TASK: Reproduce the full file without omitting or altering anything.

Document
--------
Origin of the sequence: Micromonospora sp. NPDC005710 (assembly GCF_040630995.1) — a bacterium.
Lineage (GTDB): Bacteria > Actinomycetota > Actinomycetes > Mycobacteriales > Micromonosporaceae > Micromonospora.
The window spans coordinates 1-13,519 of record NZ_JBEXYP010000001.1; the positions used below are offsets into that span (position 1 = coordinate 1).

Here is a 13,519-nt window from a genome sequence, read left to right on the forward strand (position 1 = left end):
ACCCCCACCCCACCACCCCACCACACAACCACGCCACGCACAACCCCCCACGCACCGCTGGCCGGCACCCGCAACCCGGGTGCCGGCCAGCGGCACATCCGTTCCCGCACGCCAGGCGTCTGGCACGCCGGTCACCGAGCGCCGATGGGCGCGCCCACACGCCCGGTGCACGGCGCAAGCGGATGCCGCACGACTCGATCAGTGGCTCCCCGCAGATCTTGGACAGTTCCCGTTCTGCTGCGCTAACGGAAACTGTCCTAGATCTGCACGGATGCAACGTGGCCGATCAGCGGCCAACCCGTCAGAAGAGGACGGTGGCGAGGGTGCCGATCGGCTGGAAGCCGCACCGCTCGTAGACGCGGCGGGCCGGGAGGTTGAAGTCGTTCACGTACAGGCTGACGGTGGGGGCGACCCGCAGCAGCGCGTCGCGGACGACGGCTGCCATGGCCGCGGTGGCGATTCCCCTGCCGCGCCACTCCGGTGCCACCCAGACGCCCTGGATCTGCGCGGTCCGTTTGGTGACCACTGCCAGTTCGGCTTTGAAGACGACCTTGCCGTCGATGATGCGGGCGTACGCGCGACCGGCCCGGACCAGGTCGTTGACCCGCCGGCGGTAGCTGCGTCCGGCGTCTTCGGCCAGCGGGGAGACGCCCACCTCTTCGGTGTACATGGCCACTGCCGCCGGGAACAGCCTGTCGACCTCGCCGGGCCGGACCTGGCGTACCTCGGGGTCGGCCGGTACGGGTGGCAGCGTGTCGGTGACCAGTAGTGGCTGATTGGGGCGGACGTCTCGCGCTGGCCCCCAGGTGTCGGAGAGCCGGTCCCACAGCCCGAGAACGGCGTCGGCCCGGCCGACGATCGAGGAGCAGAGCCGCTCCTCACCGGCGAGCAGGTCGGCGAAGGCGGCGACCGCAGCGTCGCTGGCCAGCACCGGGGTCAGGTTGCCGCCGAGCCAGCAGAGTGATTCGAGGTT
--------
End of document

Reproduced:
Origin of the sequence: Micromonospora sp. NPDC005710 (assembly GCF_040630995.1) — a bacterium.
Lineage (GTDB): Bacteria > Actinomycetota > Actinomycetes > Mycobacteriales > Micromonosporaceae > Micromonospora.
The window spans coordinates 1-13,519 of record NZ_JBEXYP010000001.1; the positions used below are offsets into that span (position 1 = coordinate 1).

Here is a 13,519-nt window from a genome sequence, read left to right on the forward strand (position 1 = left end):
ACCCCCACCCCACCACCCCACCACACAACCACGCCACGCACAACCCCCCACGCACCGCTGGCCGGCACCCGCAACCCGGGTGCCGGCCAGCGGCACATCCGTTCCCGCACGCCAGGCGTCTGGCACGCCGGTCACCGAGCGCCGATGGGCGCGCCCACACGCCCGGTGCACGGCGCAAGCGGATGCCGCACGACTCGATCAGTGGCTCCCCGCAGATCTTGGACAGTTCCCGTTCTGCTGCGCTAACGGAAACTGTCCTAGATCTGCACGGATGCAACGTGGCCGATCAGCGGCCAACCCGTCAGAAGAGGACGGTGGCGAGGGTGCCGATCGGCTGGAAGCCGCACCGCTCGTAGACGCGGCGGGCCGGGAGGTTGAAGTCGTTCACGTACAGGCTGACGGTGGGGGCGACCCGCAGCAGCGCGTCGCGGACGACGGCTGCCATGGCCGCGGTGGCGATTCCCCTGCCGCGCCACTCCGGTGCCACCCAGACGCCCTGGATCTGCGCGGTCCGTTTGGTGACCACTGCCAGTTCGGCTTTGAAGACGACCTTGCCGTCGATGATGCGGGCGTACGCGCGACCGGCCCGGACCAGGTCGTTGACCCGCCGGCGGTAGCTGCGTCCGGCGTCTTCGGCCAGCGGGGAGACGCCCACCTCTTCGGTGTACATGGCCACTGCCGCCGGGAACAGCCTGTCGACCTCGCCGGGCCGGACCTGGCGTACCTCGGGGTCGGCCGGTACGGGTGGCAGCGTGTCGGTGACCAGTAGTGGCTGATTGGGGCGGACGTCTCGCGCTGGCCCCCAGGTGTCGGAGAGCCGGTCCCACAGCCCGAGAACGGCGTCGGCCCGGCCGACGATCGAGGAGCAGAGCCGCTCCTCACCGGCGAGCAGGTCGGCGAAGGCGGCGACCGCAGCGTCGCTGGCCAGCACCGGGGTCAGGTTGCCGCCGAGCCAGCAGAGTGATTCGAGGTT